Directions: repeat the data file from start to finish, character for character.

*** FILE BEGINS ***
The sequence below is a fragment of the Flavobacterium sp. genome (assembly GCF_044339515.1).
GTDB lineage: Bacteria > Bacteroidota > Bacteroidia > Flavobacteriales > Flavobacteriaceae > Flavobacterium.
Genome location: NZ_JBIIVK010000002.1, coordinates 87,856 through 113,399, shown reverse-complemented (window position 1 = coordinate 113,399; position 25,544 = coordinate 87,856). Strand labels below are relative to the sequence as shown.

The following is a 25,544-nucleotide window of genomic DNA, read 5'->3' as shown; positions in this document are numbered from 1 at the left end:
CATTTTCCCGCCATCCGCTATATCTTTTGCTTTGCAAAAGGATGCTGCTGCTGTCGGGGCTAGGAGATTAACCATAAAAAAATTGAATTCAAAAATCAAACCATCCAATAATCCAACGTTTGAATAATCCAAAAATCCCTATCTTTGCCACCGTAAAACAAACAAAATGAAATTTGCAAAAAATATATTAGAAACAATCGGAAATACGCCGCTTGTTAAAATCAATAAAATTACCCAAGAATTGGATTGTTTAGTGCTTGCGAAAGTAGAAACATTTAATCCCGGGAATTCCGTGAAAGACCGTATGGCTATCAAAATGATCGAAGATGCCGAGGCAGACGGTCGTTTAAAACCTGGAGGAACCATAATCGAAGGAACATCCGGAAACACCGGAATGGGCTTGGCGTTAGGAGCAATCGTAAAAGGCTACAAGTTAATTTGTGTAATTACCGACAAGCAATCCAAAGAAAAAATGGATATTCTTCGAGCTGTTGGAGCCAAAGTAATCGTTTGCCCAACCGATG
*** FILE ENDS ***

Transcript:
The sequence below is a fragment of the Flavobacterium sp. genome (assembly GCF_044339515.1).
GTDB lineage: Bacteria > Bacteroidota > Bacteroidia > Flavobacteriales > Flavobacteriaceae > Flavobacterium.
Genome location: NZ_JBIIVK010000002.1, coordinates 87,856 through 113,399, shown reverse-complemented (window position 1 = coordinate 113,399; position 25,544 = coordinate 87,856). Strand labels below are relative to the sequence as shown.

The following is a 25,544-nucleotide window of genomic DNA, read 5'->3' as shown; positions in this document are numbered from 1 at the left end:
CATTTTCCCGCCATCCGCTATATCTTTTGCTTTGCAAAAGGATGCTGCTGCTGTCGGGGCTAGGAGATTAACCATAAAAAAATTGAATTCAAAAATCAAACCATCCAATAATCCAACGTTTGAATAATCCAAAAATCCCTATCTTTGCCACCGTAAAACAAACAAAATGAAATTTGCAAAAAATATATTAGAAACAATCGGAAATACGCCGCTTGTTAAAATCAATAAAATTACCCAAGAATTGGATTGTTTAGTGCTTGCGAAAGTAGAAACATTTAATCCCGGGAATTCCGTGAAAGACCGTATGGCTATCAAAATGATCGAAGATGCCGAGGCAGACGGTCGTTTAAAACCTGGAGGAACCATAATCGAAGGAACATCCGGAAACACCGGAATGGGCTTGGCGTTAGGAGCAATCGTAAAAGGCTACAAGTTAATTTGTGTAATTACCGACAAGCAATCCAAAGAAAAAATGGATATTCTTCGAGCTGTTGGAGCCAAAGTAATCGTTTGCCCAACCGATG